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Solving Britain’s Coal Tip Problem by Building Coastal Resiliency

by John Brian Shannon

Mountains of coal tip waste could be put to good use via land reclamation from the sea, thereby protecting vulnerable UK coastlines

The UK has two problems that could be solved via a constructive land use approach: One, Great Britain is a small island with a growing population, and Two, since about 1690, the detritus created by coal mining and coal burning has accumulated into veritable mountains of colliery waste which now spills onto rail lines, housing developments, and farming communities during heavy rainstorms. Not to mention that coal ash and fly ash chemical components can leach into local groundwater.

Although the UK’s coal tips may have been built with the best available technology and the best intentions decades ago, some of them are becoming unstable and need to be dealt with soon. Coal tip land is presently unavailable for farming or other any use until the waste is removed and the site cleaned, but that land could easily be turned into forest or crop land once remediated.

The solution seems rather obvious, doesn’t it?

Reclaiming Land from the Sea using Colliery Waste in Sealed Metal Containers, Sunk into Concrete

We see how land has been reclaimed from the sea in the Netherlands for centuries now, and how in the UAE entire islands have been created from nothing more complicated than dumping enough sand into the Persian Gulf and compacting it until the new land has risen above sea level.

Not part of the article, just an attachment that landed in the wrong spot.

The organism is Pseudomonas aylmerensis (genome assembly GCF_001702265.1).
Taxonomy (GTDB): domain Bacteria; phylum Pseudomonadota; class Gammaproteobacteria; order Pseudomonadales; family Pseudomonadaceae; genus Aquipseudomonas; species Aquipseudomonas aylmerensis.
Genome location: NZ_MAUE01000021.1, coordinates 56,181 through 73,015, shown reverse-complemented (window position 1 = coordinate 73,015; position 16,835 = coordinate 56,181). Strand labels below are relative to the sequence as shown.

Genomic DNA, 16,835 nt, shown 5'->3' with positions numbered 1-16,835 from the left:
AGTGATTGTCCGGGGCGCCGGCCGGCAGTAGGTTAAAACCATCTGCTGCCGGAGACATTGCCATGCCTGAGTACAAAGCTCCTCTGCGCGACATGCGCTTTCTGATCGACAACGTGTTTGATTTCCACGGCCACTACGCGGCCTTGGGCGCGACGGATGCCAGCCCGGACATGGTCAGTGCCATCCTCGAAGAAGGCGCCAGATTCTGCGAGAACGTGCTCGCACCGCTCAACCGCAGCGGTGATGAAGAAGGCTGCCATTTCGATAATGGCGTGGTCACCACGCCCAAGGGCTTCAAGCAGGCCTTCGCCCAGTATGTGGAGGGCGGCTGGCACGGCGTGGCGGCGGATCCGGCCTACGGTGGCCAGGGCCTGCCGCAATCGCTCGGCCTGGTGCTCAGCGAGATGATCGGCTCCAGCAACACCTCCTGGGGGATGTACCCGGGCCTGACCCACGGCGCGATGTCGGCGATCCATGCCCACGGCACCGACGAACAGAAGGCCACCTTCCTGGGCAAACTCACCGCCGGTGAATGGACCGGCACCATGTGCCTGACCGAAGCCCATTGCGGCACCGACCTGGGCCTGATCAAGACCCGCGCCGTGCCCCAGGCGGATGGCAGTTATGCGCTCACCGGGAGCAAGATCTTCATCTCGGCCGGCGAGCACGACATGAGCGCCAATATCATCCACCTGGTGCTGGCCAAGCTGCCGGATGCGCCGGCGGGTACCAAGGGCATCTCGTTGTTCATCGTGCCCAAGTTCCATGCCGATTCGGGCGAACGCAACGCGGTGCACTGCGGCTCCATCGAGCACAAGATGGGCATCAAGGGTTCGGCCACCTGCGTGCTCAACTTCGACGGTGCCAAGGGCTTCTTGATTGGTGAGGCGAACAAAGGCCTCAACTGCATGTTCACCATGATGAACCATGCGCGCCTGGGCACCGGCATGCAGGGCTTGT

Here are some examples of land that has been reclaimed from the sea using basic materials and engineering.

This fascinating video has 15.5 million views on YouTube. Once you start watching, you can’t stop.

Netherlands Reclamation Map. Image courtesy of EARTH Magazine

Netherlands Reclamation Map. Image courtesy of EARTHmagazine.org

In the Netherlands, the entire coastline was changed using a different method where dikes were built some distance out to sea and the seawater was then pumped out, and soil and gravel was used to level the reclaimed land, thereby making it suitable for underground water pipes and sewer lines, and for roads and buildings.

Singpore land reclaimed from the sea

Singapore land reclaimed from the sea. Image courtesy of NTU blogs

And in Singapore, fully 25% of the country consists of land reclaimed from the sea, with plans to reclaim even more land by 2045.

So, Don’t Tell Me It ‘Can’t Be Done’

It’s being done, every day, all over the world. Creating new land is common in the 21st century. Even Tokyo’s gigantic Haneda Airport was built on land reclaimed from Tokyo Bay. The trick… is to do it in a cost-effective manner.

Filling 55-gallon oil barrels or shipping containers with coal ash and other colliery waste and setting them into wet concrete slurry that hardens before the tide comes back in, is a cheap way of safely storing colliery waste for centuries.

What better use for soggy coal ash than to seal it in metal containers, and securely set the filled containers in plenty of concrete in order to help reclaim hundreds of square miles of land from the UK’s coastal areas, thereby protecting homes and businesses from dangerous storms blowing in from the sea, and consequently increasing the country’s resiliency from sea level rise brought on by global warming?